#WeekendPlans: 2/12/23, w/Rev. Dr. David Fekete

Rev. Dr. David Fekete

Please join us this Sunday, via zoom, as we welcome Rev. Dr. David Fekete of Edmonton, CA, as our Guest Minister. Pastor David Fekete, Ph.D. is 1/3-time Pastor of the Edmonton Church of the Holy City. He is a seeker of love and wisdom in all its manifestations, sources and places.

Sermon Title: “How Hard Is It to Choose Life?”

In my ministry, in all its capacities, I am growing increasingly surprised to discover how often people don’t want help who ask for it. ~Rev. Dr. David Fekete

Fellowship begins at 10:30 am; Worship at 11:00 am. Zoom link is provided to church members and their contacts.

1/29/23 #Sermon: “The Breath of God” by Pastor Robbin Ferriman

Pastor Robbin Ferriman

I would like everyone to just take a moment to relax and get centered. Close your eyes and open yourselves to the Great Spirit, the Divine, God, or whatever you want to call you higher power. Let us take a deep breath in through the nose. Hold it. Exhale through your mouth. As you do so, release any toxins and negativity, cleansing your body. Take another breath in through your nose. Hold it. Then feel your body relax as you exhale through your mouth.

Did you know there is an element/gas in the air or oxygen that we just breathed in that is called argon? It is an inert element, which means that it doesn’t interact with anything else. It stays just as it is. This argon stays in the air forever. It floats around through space and time. All over the world. We breathe this stuff in over and over. We breath in each other’s particles of argon. Over and over. All through time. That means our grandparents, our great grandparents, and so on, have all breathed the same argon. We are literally breathing the breath of our ancestors. It connects us, still. We could be breathing in argon that dinosaurs have breathed.

We are living in this vast sea of Divine Life Force, and we breathe it in and out of us, every single
moment of our lives, until we transition from this world to the next. It connects us to each
other and to all the living creatures plant and animal.

Swedenborg says that air corresponds to all things of perception and thought, thus of
our faith. Our respiration corresponds to the understanding and thus to perception, thought, and
faith. Everyone in the spirit world breathes according to his/her faith.

We are surrounded and immersed, in the infinite living Divine breath. It is our influx
from God, that teaches us and loves us, constantly. Even evil people are immersed within it. It is
only a choice to reciprocate this unconditional love and wisdom or turn away from it. It is
always there for us, waiting and still giving us life, no matter what we choose. Some indigenous
people consider the air to be very sacred, as is all of nature. You can feel, hear, and smell the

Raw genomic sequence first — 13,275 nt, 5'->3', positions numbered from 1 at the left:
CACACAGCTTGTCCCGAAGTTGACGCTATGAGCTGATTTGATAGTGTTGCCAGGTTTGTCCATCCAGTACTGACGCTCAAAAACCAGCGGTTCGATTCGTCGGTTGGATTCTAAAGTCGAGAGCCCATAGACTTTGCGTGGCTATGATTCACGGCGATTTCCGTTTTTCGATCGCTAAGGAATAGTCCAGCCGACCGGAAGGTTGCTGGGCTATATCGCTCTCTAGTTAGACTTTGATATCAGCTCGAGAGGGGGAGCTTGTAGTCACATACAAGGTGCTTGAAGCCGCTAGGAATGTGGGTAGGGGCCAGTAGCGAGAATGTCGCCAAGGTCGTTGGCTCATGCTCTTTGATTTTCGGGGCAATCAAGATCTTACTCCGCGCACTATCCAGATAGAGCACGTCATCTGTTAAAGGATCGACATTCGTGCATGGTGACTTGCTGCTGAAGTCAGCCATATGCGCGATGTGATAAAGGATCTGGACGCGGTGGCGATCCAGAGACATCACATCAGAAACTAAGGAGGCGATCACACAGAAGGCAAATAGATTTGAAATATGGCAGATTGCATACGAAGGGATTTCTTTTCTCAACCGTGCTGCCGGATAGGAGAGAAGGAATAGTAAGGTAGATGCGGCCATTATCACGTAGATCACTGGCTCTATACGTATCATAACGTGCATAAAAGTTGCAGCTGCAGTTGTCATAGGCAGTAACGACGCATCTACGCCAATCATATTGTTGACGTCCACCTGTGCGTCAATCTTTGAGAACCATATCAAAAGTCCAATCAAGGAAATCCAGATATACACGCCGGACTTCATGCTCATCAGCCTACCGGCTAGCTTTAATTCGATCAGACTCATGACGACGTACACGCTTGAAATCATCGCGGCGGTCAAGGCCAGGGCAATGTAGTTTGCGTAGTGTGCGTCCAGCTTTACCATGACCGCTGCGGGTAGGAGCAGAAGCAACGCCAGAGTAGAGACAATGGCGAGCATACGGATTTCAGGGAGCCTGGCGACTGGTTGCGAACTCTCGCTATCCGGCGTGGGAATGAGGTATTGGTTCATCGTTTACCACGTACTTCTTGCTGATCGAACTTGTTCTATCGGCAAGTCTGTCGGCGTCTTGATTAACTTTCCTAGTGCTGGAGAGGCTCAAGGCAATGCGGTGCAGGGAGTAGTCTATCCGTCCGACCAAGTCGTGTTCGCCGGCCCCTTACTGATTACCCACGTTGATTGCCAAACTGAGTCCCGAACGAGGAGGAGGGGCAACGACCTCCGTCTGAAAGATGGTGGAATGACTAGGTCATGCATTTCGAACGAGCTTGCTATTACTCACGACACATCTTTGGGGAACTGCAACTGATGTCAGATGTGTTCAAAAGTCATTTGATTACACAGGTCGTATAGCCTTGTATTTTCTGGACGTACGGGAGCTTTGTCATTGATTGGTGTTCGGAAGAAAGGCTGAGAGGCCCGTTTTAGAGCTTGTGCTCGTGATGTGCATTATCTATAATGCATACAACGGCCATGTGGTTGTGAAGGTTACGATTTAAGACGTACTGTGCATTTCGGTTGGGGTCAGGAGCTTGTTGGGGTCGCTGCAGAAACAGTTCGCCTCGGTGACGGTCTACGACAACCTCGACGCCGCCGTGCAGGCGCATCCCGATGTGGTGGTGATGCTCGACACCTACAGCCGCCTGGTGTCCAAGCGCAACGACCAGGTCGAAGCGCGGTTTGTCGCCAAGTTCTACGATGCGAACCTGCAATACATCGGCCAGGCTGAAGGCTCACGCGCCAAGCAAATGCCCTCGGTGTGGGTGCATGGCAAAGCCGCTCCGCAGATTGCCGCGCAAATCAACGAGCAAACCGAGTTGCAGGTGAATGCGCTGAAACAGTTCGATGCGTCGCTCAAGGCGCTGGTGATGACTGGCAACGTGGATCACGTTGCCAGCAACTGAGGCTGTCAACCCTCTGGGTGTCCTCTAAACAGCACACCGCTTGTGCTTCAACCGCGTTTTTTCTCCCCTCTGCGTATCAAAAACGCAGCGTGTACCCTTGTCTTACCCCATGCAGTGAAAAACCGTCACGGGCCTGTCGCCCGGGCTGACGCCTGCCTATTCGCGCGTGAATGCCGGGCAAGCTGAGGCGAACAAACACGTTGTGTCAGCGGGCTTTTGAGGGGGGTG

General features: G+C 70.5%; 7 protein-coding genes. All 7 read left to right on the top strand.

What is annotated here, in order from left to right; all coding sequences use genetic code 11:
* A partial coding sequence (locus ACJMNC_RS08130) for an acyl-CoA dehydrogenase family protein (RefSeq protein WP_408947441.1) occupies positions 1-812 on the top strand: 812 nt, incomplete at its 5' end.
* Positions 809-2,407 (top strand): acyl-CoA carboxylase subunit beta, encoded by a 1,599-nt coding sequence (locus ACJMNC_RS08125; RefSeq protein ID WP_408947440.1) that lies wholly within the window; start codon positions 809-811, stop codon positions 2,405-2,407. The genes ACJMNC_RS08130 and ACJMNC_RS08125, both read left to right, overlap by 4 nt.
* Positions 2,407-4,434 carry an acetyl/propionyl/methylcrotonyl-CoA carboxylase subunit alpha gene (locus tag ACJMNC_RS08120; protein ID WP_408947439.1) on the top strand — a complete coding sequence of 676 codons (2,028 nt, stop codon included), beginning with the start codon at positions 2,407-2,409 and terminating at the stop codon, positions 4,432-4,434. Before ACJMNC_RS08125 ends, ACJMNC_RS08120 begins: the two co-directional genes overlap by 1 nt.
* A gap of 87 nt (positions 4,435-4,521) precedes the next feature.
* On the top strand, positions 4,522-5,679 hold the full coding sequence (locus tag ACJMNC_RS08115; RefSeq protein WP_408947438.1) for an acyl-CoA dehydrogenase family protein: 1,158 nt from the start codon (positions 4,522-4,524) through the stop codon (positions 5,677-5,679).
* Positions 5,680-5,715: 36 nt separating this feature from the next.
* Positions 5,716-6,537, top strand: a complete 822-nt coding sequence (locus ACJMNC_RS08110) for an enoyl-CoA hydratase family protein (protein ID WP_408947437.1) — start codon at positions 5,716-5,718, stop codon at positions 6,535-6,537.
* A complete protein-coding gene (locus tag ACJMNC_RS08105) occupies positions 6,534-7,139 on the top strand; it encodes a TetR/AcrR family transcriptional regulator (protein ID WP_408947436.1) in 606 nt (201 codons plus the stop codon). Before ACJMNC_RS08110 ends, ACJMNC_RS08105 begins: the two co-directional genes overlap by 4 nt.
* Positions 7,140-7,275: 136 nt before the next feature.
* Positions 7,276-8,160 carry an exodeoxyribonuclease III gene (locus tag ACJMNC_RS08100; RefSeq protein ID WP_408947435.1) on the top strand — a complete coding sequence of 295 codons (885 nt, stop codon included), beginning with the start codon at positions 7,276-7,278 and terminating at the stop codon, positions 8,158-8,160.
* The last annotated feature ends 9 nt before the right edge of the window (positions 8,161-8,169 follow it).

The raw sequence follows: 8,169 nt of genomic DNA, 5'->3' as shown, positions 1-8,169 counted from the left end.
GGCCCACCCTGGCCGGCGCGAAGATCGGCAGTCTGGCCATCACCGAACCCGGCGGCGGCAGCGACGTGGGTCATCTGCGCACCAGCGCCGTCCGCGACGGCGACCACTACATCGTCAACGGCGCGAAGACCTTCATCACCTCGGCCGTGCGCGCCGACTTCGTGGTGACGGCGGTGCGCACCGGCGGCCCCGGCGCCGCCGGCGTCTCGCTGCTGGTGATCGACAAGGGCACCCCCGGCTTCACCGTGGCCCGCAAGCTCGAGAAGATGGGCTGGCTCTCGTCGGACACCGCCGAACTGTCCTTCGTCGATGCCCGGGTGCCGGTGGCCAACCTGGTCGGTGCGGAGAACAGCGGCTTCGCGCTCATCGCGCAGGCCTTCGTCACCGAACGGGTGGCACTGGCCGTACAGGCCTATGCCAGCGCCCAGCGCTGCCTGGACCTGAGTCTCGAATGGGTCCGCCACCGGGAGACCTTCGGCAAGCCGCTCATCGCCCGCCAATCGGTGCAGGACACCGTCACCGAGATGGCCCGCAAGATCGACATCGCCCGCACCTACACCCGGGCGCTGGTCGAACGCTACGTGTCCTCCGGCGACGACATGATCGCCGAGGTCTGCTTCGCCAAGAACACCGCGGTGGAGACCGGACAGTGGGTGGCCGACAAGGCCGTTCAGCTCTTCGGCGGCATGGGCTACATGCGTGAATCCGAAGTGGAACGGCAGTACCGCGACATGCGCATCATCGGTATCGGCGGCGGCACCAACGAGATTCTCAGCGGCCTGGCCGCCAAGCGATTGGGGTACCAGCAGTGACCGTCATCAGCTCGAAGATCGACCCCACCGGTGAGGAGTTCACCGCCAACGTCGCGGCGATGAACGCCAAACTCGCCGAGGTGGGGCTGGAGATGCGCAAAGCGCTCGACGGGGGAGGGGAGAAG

air. It is spirit as well as life. It envelopes, embraces, and caresses us. Yet it is completely
invisible. It slips into our mouths, down our throats, filling our lungs, feeding our blood and our
hearts. Without it, we cannot act, speak, or think. The sacred breath is not just for humans
either. It animates and sustains the whole created world. Like the wind itself, the breath of God
infuses all of nature.

What the plants are quietly breathing out, we animals are breathing in; what we
breathe out, the plants are breathing in. The air, we might say, is the soul of the visible
landscape, the secret realm from whence all beings draw their nourishment. As the very
mystery of the living present.

The Spell of the Sensuous, by David Abram

The Hebrew language is one of the oldest languages there is. They have one word that is
used for both “spirit” and “wind”, ruach. In the Hebrew bible, this word, ruach, is used to
describe part of the creation of the world.

When God began to create heaven and earth – the earth being unformed and void,
with darkness over the surface of the deep and a wind (ruach) from God sweeping over the water…

The spirit of God sweeping over the water, giving life. And later, God breathes life into
Adam’s nostrils. The Hebrew word that is used in this verse is neshamah, which stands for both
the breath and the soul.

The breath is very important in the Jewish mystical tradition. They believe that the
relationship between humans and God is best realized through the breath and breath work. It is
believed that King Solomon could lift nature’s physical veil from created things and see the
spirit within, by practicing breathing techniques that he learned from his father, King David. By
practicing these techniques King Solomon could invoke the holy breath, the inspiration of the

If prayer is pure and untainted, surely that holy breath that rises from your lips will